• Consultative Proteomics, of the Department of Pathology at the University of Texas, Houston. Dr. Renneker finds this one most useful for clinical and integrative applications:.
    • In-depth testing and written analysis
    • Payment usually out-of-pocket, at about $4000
    • Cutting-edge interrogation of the tumor’s proteins (proteomics), using special stains to look for the key pathways that are driving the tumor
    • Testing for immunological parameters such as tumor-infiltrating lymphocytes, PD-L1, and PD-1 expression
    • Testing leads to recommendations to consider using various medications but also natural medicines
    • Highly referenced research and professional standing of the founding pathologists gives validity to such recommendations

Testing for risk of recurrence is becoming routine for certain cancers, such as early stage breast and prostate cancers. Test results provide additional information on how aggressive a cancer is and how likely it is to recur. For instance, the OncotypeDXTM or the MammaPrint tests evaluate a sample of breast cancer cells for certain genes that are characteristic of cancer. Analysis gives the cells a recurrence score indicating the likelihood for the breast cancer to recur within the first 10 years after diagnosis. National treatment guidelines for a low recurrence score of an ER-positive breast cancer would recommend using only endocrine therapy instead of more aggressive treatment. Testing may be able to spare someone from going through chemotherapy needlessly. A similar test for prostate cancer, called the Oncotype DX®, predicts if a prostate cancer is likely to grow and spread.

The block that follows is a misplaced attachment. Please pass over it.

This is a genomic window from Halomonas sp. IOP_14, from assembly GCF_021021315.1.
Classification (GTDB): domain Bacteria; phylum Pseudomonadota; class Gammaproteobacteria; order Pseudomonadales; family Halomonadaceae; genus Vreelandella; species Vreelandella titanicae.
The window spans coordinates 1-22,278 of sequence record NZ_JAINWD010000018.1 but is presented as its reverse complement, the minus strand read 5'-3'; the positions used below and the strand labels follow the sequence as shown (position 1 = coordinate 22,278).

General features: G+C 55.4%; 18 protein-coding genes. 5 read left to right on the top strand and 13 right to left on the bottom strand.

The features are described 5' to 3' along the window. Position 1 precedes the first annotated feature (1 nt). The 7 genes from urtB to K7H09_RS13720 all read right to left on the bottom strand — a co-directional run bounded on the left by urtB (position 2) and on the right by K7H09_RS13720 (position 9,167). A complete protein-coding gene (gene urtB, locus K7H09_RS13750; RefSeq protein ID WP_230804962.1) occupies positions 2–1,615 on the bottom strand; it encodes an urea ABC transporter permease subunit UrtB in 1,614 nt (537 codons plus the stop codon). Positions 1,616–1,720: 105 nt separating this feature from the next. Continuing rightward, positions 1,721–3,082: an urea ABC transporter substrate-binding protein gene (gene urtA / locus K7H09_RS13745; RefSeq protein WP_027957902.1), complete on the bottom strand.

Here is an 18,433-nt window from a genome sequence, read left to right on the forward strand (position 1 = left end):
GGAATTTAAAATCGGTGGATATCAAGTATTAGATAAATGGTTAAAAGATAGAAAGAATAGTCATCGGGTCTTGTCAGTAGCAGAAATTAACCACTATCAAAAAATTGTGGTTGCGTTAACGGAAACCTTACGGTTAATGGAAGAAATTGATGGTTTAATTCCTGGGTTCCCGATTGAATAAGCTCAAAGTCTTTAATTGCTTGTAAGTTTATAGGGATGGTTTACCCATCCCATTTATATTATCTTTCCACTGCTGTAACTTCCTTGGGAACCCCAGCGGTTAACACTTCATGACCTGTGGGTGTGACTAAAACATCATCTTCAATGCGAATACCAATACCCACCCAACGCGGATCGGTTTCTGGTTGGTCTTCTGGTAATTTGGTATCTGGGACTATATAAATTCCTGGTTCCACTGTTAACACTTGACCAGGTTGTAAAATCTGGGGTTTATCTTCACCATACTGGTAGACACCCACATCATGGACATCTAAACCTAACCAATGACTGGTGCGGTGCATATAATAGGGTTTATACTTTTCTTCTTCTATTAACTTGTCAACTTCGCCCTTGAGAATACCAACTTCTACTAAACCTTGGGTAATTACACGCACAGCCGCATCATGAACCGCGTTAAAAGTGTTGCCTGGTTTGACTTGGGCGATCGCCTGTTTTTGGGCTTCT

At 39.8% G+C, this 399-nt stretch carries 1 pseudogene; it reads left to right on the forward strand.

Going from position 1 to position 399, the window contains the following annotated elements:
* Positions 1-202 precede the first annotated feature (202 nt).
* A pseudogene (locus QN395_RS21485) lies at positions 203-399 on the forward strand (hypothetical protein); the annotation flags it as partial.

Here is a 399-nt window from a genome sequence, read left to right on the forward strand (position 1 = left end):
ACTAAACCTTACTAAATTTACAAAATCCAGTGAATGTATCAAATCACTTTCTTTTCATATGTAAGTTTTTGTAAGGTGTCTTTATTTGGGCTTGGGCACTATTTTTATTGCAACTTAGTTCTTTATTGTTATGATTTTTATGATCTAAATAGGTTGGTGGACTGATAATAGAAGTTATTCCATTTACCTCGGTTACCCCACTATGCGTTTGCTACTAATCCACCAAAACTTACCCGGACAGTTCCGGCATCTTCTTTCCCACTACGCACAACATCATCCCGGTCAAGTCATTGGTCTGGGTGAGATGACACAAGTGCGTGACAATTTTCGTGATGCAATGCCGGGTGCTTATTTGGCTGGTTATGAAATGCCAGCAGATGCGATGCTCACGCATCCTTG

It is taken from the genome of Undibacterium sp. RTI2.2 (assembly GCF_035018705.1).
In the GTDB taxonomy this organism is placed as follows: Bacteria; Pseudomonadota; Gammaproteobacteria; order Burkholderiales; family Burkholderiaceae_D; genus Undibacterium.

This type of testing is typically paid for by insurance, but check your policy for coverage.

In February 2018, The Lancet published the first-ever study that sought to compare the value of the tests used to predict distant recurrences occurring 0 to 10 years and 5 to 10 years after diagnosis. The authors reported wide variability of accuracy of tests used to predict ER-positive breast cancer recurrence and to provide guidance on treatment decisions. Six tests were examined, two of which are used in research. The other four are commercially available:9